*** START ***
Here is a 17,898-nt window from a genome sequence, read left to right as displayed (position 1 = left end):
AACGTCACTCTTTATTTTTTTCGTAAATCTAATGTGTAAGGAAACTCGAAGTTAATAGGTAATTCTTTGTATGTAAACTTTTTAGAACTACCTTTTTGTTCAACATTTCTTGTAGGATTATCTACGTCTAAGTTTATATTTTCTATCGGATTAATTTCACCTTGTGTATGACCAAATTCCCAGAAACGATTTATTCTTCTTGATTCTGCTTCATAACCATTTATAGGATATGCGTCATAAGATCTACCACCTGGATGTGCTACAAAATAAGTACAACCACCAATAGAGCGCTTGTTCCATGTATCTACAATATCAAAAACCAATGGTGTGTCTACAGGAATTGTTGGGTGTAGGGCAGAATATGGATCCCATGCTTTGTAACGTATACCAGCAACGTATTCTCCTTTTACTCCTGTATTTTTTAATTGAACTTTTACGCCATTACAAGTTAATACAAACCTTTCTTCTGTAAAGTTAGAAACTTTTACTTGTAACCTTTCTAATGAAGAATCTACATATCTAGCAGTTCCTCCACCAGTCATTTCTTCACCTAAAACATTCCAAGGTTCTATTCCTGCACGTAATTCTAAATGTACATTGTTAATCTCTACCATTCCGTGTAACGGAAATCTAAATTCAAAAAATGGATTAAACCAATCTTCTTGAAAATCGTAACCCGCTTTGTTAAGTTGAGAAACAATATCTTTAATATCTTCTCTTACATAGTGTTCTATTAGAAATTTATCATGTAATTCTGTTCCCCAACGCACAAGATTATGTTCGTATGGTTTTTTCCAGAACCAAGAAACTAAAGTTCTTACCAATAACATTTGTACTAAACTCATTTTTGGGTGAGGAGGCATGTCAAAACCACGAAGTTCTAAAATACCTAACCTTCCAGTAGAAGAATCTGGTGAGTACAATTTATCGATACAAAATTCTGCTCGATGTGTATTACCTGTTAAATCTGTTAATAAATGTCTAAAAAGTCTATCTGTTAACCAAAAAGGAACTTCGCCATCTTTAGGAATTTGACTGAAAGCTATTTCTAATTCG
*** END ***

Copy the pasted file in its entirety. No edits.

Here is a 17,898-nt window from a genome sequence, read left to right as displayed (position 1 = left end):
AACGTCACTCTTTATTTTTTTCGTAAATCTAATGTGTAAGGAAACTCGAAGTTAATAGGTAATTCTTTGTATGTAAACTTTTTAGAACTACCTTTTTGTTCAACATTTCTTGTAGGATTATCTACGTCTAAGTTTATATTTTCTATCGGATTAATTTCACCTTGTGTATGACCAAATTCCCAGAAACGATTTATTCTTCTTGATTCTGCTTCATAACCATTTATAGGATATGCGTCATAAGATCTACCACCTGGATGTGCTACAAAATAAGTACAACCACCAATAGAGCGCTTGTTCCATGTATCTACAATATCAAAAACCAATGGTGTGTCTACAGGAATTGTTGGGTGTAGGGCAGAATATGGATCCCATGCTTTGTAACGTATACCAGCAACGTATTCTCCTTTTACTCCTGTATTTTTTAATTGAACTTTTACGCCATTACAAGTTAATACAAACCTTTCTTCTGTAAAGTTAGAAACTTTTACTTGTAACCTTTCTAATGAAGAATCTACATATCTAGCAGTTCCTCCACCAGTCATTTCTTCACCTAAAACATTCCAAGGTTCTATTCCTGCACGTAATTCTAAATGTACATTGTTAATCTCTACCATTCCGTGTAACGGAAATCTAAATTCAAAAAATGGATTAAACCAATCTTCTTGAAAATCGTAACCCGCTTTGTTAAGTTGAGAAACAATATCTTTAATATCTTCTCTTACATAGTGTTCTATTAGAAATTTATCATGTAATTCTGTTCCCCAACGCACAAGATTATGTTCGTATGGTTTTTTCCAGAACCAAGAAACTAAAGTTCTTACCAATAACATTTGTACTAAACTCATTTTTGGGTGAGGAGGCATGTCAAAACCACGAAGTTCTAAAATACCTAACCTTCCAGTAGAAGAATCTGGTGAGTACAATTTATCGATACAAAATTCTGCTCGATGTGTATTACCTGTTAAATCTGTTAATAAATGTCTAAAAAGTCTATCTGTTAACCAAAAAGGAACTTCGCCATCTTTAGGAATTTGACTGAAAGCTATTTCTAATTCG